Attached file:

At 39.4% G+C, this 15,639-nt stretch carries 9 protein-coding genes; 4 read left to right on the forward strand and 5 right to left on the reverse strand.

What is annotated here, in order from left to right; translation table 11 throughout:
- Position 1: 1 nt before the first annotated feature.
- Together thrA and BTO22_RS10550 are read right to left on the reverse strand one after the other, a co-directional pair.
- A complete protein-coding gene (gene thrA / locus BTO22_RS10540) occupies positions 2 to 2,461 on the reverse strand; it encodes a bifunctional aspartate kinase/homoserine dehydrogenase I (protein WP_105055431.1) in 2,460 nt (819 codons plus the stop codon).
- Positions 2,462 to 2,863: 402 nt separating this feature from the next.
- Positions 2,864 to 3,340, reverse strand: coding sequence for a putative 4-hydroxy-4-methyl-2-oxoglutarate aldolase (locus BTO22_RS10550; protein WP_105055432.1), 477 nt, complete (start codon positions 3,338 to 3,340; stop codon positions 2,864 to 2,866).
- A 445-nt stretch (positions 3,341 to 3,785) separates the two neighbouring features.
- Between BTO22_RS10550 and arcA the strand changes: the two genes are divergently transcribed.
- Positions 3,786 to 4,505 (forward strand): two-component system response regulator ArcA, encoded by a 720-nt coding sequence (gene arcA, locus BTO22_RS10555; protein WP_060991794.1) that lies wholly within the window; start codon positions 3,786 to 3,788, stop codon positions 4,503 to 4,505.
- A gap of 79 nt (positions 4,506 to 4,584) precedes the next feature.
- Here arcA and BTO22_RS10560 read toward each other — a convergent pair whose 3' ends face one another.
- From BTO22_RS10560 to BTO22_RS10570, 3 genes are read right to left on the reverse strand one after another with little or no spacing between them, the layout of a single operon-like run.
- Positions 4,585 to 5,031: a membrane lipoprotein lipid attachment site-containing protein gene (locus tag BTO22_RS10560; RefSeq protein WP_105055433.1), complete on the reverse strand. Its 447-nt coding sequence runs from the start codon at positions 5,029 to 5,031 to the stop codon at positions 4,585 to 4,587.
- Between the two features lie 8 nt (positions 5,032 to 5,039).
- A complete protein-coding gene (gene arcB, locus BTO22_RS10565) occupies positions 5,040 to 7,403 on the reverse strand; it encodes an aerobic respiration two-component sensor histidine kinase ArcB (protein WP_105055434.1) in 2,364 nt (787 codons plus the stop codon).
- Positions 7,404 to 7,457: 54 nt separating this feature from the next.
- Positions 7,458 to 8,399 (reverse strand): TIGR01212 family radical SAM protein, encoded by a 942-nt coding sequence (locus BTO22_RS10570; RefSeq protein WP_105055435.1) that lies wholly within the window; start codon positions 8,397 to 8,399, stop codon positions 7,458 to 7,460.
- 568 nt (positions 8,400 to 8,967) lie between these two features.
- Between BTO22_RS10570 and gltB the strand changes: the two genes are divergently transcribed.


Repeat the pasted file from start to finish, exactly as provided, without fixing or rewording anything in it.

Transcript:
At 39.4% G+C, this 15,639-nt stretch carries 9 protein-coding genes; 4 read left to right on the forward strand and 5 right to left on the reverse strand.

What is annotated here, in order from left to right; translation table 11 throughout:
- Position 1: 1 nt before the first annotated feature.
- Together thrA and BTO22_RS10550 are read right to left on the reverse strand one after the other, a co-directional pair.
- A complete protein-coding gene (gene thrA / locus BTO22_RS10540) occupies positions 2 to 2,461 on the reverse strand; it encodes a bifunctional aspartate kinase/homoserine dehydrogenase I (protein WP_105055431.1) in 2,460 nt (819 codons plus the stop codon).
- Positions 2,462 to 2,863: 402 nt separating this feature from the next.
- Positions 2,864 to 3,340, reverse strand: coding sequence for a putative 4-hydroxy-4-methyl-2-oxoglutarate aldolase (locus BTO22_RS10550; protein WP_105055432.1), 477 nt, complete (start codon positions 3,338 to 3,340; stop codon positions 2,864 to 2,866).
- A 445-nt stretch (positions 3,341 to 3,785) separates the two neighbouring features.
- Between BTO22_RS10550 and arcA the strand changes: the two genes are divergently transcribed.
- Positions 3,786 to 4,505 (forward strand): two-component system response regulator ArcA, encoded by a 720-nt coding sequence (gene arcA, locus BTO22_RS10555; protein WP_060991794.1) that lies wholly within the window; start codon positions 3,786 to 3,788, stop codon positions 4,503 to 4,505.
- A gap of 79 nt (positions 4,506 to 4,584) precedes the next feature.
- Here arcA and BTO22_RS10560 read toward each other — a convergent pair whose 3' ends face one another.
- From BTO22_RS10560 to BTO22_RS10570, 3 genes are read right to left on the reverse strand one after another with little or no spacing between them, the layout of a single operon-like run.
- Positions 4,585 to 5,031: a membrane lipoprotein lipid attachment site-containing protein gene (locus tag BTO22_RS10560; RefSeq protein WP_105055433.1), complete on the reverse strand. Its 447-nt coding sequence runs from the start codon at positions 5,029 to 5,031 to the stop codon at positions 4,585 to 4,587.
- Between the two features lie 8 nt (positions 5,032 to 5,039).
- A complete protein-coding gene (gene arcB, locus BTO22_RS10565) occupies positions 5,040 to 7,403 on the reverse strand; it encodes an aerobic respiration two-component sensor histidine kinase ArcB (protein WP_105055434.1) in 2,364 nt (787 codons plus the stop codon).
- Positions 7,404 to 7,457: 54 nt separating this feature from the next.
- Positions 7,458 to 8,399 (reverse strand): TIGR01212 family radical SAM protein, encoded by a 942-nt coding sequence (locus BTO22_RS10570; RefSeq protein WP_105055435.1) that lies wholly within the window; start codon positions 8,397 to 8,399, stop codon positions 7,458 to 7,460.
- 568 nt (positions 8,400 to 8,967) lie between these two features.
- Between BTO22_RS10570 and gltB the strand changes: the two genes are divergently transcribed.